Now we can see the wires, it's not a bad job, and leagues above what you did the first time, so full marks for doing it again, but there is still room for improvement. For example it is possible to build this entirely from quads, and as it's being used with subdivision there is a reasonable argument that you should. However, this is a good example of just how forgiving of triangles the SDS algorithm in Cinema is on flat surfaces; as long as you are aware that this is not the case on curved surfaces, that's the main thing :)

     

    CBR

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    Onilgob    3
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  • 13 minutes ago, Cerbera said:

    Now we can see the wires, it's not a bad job, and leagues above what you did the first time, so full marks for doing it again, but there is still room for improvement.

     

     

    Yeah, the mesh was pretty bad at the time. Especially if I wanted to do a proper UV mapping.

     

    14 minutes ago, Cerbera said:

    For example it is possible to build this entirely from quads, and as it's being used with subdivision there is a reasonable argument that you should. However, this is a good example of just how forgiving of triangles the SDS algorithm in Cinema is on flat surfaces; as long as you are aware that this is not the case on curved surfaces, that's the main thing :)

     

    CBR

    Admittedly, the mesh is not very clean, that's obvious, but triangles I try to avoid at all costs. After a brief inspection, I found only two triangles, and they have been corrected. That triangular shaped piece in fact is made up of quads, they just taper down dramatically.... unless I am misunderstanding "quads". It is a quad as long as there are 4 edges, correct? or does the polygon have to be equilateral to be defined as a quad?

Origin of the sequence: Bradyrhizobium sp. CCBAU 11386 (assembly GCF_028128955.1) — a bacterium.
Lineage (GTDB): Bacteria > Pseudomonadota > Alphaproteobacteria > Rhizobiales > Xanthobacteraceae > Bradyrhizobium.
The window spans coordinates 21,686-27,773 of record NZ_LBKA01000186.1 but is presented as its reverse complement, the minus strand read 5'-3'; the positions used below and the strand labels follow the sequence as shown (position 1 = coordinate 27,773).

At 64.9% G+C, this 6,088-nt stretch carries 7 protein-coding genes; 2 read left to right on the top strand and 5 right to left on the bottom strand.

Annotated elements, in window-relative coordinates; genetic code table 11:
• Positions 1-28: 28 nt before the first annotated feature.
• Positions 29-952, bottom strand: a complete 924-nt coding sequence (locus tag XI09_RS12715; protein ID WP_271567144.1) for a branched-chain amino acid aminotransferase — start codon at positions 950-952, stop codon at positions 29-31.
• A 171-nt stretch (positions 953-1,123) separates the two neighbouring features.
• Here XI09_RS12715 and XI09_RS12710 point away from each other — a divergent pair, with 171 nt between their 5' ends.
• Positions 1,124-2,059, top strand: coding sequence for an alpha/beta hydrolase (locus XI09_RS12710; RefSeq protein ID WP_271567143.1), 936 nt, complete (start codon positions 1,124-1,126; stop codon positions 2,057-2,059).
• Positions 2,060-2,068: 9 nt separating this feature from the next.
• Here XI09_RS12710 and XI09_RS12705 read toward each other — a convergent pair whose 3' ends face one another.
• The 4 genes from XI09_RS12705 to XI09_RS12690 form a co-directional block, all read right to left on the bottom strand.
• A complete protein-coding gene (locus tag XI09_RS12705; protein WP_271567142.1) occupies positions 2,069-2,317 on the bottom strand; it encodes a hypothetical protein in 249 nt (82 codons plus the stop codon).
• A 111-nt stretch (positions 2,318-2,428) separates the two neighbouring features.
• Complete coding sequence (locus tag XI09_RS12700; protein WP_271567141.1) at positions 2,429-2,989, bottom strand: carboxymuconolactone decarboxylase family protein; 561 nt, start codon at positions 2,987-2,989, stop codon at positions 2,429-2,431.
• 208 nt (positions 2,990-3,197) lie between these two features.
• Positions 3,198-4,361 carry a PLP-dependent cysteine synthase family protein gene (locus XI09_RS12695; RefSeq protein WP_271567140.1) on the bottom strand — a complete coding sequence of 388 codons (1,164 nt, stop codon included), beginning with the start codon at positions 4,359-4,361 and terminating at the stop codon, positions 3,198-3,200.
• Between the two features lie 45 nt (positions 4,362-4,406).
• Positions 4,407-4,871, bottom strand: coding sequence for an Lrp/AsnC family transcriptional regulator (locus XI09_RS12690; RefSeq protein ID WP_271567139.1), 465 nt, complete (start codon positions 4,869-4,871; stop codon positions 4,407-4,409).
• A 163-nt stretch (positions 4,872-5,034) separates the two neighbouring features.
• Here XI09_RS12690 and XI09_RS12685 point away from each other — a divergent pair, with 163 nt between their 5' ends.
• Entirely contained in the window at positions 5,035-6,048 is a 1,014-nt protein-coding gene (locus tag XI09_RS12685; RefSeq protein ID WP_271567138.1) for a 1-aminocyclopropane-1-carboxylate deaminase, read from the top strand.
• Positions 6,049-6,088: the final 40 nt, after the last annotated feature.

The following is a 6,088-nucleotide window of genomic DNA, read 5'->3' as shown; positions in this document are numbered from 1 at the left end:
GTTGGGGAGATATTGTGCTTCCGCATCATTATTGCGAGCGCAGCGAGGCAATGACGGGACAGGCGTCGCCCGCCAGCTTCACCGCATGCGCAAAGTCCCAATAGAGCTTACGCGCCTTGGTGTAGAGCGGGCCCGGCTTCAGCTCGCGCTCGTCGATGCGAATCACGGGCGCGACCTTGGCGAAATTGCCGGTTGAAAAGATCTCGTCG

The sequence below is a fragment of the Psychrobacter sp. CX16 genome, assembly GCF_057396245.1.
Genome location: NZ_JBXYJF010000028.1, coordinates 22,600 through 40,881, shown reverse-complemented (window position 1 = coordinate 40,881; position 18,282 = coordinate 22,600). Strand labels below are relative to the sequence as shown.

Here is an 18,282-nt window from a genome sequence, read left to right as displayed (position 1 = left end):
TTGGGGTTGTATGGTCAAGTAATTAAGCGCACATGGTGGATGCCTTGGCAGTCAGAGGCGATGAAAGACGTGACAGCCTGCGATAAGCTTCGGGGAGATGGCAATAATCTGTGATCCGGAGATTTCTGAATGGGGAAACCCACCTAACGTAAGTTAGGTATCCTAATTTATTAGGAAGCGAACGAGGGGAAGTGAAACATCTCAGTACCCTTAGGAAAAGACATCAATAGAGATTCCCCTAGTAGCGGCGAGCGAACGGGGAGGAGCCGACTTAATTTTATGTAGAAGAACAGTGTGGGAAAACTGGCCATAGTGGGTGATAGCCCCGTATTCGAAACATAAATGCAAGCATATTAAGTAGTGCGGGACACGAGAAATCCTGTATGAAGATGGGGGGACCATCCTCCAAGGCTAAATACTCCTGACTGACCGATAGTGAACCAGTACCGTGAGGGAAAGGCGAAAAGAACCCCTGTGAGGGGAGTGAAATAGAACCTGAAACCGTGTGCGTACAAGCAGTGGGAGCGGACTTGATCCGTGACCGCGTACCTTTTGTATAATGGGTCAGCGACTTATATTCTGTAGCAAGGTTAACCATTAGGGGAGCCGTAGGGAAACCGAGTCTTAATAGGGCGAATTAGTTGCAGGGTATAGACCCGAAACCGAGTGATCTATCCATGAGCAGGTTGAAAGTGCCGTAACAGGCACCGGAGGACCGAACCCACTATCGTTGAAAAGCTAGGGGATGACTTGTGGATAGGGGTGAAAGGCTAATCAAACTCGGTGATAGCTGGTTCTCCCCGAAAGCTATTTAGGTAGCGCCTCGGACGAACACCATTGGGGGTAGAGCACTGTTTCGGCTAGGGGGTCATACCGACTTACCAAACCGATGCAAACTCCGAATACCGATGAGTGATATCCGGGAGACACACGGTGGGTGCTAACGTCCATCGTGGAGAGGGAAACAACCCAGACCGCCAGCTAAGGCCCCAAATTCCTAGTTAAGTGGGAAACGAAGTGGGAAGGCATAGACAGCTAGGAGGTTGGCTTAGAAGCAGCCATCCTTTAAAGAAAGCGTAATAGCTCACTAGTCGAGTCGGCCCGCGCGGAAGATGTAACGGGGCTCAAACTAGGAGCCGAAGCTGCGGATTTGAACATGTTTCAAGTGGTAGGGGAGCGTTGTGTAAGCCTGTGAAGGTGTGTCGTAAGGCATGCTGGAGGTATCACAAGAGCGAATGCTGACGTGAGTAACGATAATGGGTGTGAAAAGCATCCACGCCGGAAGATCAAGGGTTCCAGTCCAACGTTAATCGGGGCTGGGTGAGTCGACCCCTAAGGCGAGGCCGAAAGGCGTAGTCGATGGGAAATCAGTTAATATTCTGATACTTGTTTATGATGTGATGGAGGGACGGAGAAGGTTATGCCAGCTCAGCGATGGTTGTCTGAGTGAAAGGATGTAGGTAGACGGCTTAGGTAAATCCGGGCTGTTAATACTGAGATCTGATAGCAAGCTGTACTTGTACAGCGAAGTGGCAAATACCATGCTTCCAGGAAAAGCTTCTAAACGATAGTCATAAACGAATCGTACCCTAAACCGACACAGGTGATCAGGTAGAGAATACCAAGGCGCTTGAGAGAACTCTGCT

From start to finish, this project alone has given me a lot of practice in many different skills and as a result I have improved dramatically. My next project I am going to share on here (in a new post, soon) start to finish, so I can get some much needed feedback during the project rather than afterwards.

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    Cerbera    1,976
    42 minutes ago, Onilgob said:

    unless I am misunderstanding "quads". It is a quad as long as there are 4 edges, correct? or does the polygon have to be equilateral to be defined as a quad?

    There are good quads and bad quads - unfortunately it is not true that any quad will do ;)

     

    You should also seek to avoid concave, coplanar, and degenerated quads. Good quads are convex at every corner, that is to say no internal angle is greater than 180 degrees.

     

    Here's a file I use with my modelling students to explain what these things are.

    Only the green one below is any good - all the others have problems.

     

    5a8333d3d06ed_Polygonerrors.thumb.jpg.377cfdd6feb1fbcb2fed46fd1f8f2e1f.jpg

     

    Polygon Errors.c4d

     

    CBR

     

     

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    Onilgob    3